What The Hell Is Trap Music?

YungJocCrop.jpg
Yung Joc
By Rebecca Haithcoat

You may have heard the term "trap music." You may even realize that what people are calling "trap music" today, which sounds a whole lot like dubstep, is not necessarily what people were calling "trap music" a few years ago.

So, what the hell is trap music?

Not too long ago, "trap" referred simply to a place where drugs were sold -- hence the title of T.I.'s 2003 breakout album Trap Muzik, and the line from Yung Joc's jittery snap song "It's Goin' Down": "Meet me in the trap."

There's something poetic about this usage, with overtones of being "trapped" in the lifestyle. Trap music derived from this slang, and was associated with dealing, gang-banging or sipping drank, i.e. codeine/promethazine cough syrup mixed with soda.

Trap music in this connotation was characterized by soulful synths, 808s, the pan flute, sharp snares and long, syrup-slurred vowels. To take a step backwards, then, early '90s groups like Three 6 Mafia and UGK were making trap music before the term was coined. Many toss in Houston's DJ Screw and his "Chopped and Screwed" technique as well.

By the time Trap Muzik was released, trap seemed to have found its heart in Atlanta, and rappers Gucci Mane and Young Jeezy gained popularity in coming years. In 2005, Jeezy emerged with group Boyz n da Hood and further cemented his status as a "trap rapper" on his solo work Let's Get It: Thug Motivation 101. Gucci Mane exploded with "So Icy" from his '05 debut Trap House.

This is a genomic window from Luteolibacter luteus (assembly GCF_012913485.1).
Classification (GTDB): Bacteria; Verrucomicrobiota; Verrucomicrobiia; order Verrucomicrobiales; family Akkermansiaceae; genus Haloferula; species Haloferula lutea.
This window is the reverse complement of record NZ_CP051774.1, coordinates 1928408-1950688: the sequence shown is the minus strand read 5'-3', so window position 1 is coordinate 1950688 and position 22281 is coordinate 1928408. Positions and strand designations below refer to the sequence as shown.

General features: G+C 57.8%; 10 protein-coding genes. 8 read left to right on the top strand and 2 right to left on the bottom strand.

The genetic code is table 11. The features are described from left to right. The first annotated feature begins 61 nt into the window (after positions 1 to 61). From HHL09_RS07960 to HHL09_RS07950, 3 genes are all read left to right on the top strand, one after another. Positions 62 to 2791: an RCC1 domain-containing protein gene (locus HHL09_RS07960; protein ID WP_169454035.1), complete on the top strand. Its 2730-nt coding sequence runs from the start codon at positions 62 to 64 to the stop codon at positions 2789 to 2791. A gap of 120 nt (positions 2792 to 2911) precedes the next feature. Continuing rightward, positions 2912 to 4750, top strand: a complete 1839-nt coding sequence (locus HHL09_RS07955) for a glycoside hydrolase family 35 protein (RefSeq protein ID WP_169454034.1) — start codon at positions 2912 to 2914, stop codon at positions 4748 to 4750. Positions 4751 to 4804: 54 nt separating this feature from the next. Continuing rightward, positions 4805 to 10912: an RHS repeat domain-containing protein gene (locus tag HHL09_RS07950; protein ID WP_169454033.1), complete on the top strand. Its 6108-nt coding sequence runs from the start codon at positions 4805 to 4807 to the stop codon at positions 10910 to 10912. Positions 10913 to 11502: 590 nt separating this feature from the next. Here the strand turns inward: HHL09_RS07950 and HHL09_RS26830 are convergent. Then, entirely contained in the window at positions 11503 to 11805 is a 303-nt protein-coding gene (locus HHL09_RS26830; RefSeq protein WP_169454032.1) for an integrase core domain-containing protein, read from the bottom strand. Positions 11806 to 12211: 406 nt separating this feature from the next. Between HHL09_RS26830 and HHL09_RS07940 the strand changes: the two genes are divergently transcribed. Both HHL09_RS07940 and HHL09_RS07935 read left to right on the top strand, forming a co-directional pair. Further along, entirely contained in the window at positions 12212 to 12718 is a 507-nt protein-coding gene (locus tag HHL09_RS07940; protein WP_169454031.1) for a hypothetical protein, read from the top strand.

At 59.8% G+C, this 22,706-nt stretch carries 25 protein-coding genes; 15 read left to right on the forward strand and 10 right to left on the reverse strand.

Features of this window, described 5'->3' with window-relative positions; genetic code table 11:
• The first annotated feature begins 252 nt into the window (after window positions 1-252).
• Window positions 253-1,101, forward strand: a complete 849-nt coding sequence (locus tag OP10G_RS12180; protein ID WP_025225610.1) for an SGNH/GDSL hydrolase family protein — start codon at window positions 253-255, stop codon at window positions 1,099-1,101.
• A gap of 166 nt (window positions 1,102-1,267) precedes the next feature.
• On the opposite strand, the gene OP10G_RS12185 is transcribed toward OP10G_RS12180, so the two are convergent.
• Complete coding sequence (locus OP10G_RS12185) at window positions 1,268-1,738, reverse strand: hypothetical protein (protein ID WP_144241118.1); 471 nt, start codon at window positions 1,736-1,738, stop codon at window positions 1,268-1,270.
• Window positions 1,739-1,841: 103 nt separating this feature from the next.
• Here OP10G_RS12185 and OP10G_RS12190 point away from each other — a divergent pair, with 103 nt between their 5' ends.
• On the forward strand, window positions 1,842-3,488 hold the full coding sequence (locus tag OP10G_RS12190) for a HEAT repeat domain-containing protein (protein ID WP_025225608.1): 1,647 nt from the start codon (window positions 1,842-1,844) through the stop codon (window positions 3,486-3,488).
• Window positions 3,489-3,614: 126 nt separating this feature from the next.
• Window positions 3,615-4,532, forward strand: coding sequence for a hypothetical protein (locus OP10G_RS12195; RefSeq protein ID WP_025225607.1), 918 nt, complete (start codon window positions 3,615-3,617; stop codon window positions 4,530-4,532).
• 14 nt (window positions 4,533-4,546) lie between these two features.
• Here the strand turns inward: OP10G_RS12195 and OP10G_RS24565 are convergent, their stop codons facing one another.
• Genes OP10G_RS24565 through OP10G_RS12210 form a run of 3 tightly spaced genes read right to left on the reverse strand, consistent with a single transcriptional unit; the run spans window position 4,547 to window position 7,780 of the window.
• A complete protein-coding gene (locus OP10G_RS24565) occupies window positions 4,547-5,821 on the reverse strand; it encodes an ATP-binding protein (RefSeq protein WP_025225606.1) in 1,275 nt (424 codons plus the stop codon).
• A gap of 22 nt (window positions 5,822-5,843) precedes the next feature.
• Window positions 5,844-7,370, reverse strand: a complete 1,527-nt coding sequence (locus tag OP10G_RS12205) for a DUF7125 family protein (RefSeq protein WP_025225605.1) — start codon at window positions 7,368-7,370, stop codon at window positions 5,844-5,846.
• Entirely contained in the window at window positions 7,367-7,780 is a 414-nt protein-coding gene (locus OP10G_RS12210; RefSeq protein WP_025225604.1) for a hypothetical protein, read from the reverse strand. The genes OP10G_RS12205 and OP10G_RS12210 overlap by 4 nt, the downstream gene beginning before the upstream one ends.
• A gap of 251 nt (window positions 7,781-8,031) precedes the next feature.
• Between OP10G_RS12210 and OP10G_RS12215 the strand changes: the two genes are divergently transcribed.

More recently, Gucci protégé Waka Flocka Flame and producer Lex Luger teamed up to define and further morph the genre. Luger's signature glittery ascending synth, beefy and aggressive bass lines and Flocka's bark collided to create a coked-up monster of a sound. Their highly addictive songs have dominated hip-hop in recent years and thus have been, naturally, appropriated.

In fact, in recent months electronic dance music producers began fostering their own version of trap. "It began blowing up heavy [in L.A.] in May or June," says L.A. Weekly columnist Jeff Weiss. On Weiss' blog, writer Son Raw praises Diplo-led label Mad Decent affiliates UZ and Baauer as heading up the new breed of producers making "trap out[side] the trap."


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6 comments
ggggz1
ggggz1

"Trap might've moved up out of the hood for now"

So a bunch of hipsters hijack the EXACT name of an entire genre of 13+ years and suddenly it's moved out the hood?   Real (a.k.a Original) Trap music is as big as it has ever been. That would be like if WE started calling hood music "Techno" or "Dubstep" and rapped over beats that slightly resemble the genre. Give it up, name it TrapStep. Or I'll have to get 10,000 twelve year olds to play a drum solo on guitar hero and say nigga 50 times over it and call it rock n roll.

Reader
Reader

I don't understand why it's called "trap music." As the writer states, "trap musik" is TI-style 2003 music...the current form is essentially a subgenre of dubstep..."trapstep" is a more appropriate moniker for trap-inspired dubstep.

rufuslevin
rufuslevin

gay men with tats and earstuds and shades....still just gay men.

rufuslevin
rufuslevin

rhymes with crap music....rhythm for burning Detroit buildings, sounds for stealing Nikes and beating up Asian and old white women.

 

what a pathetic bunch of former Kenyan grunts.

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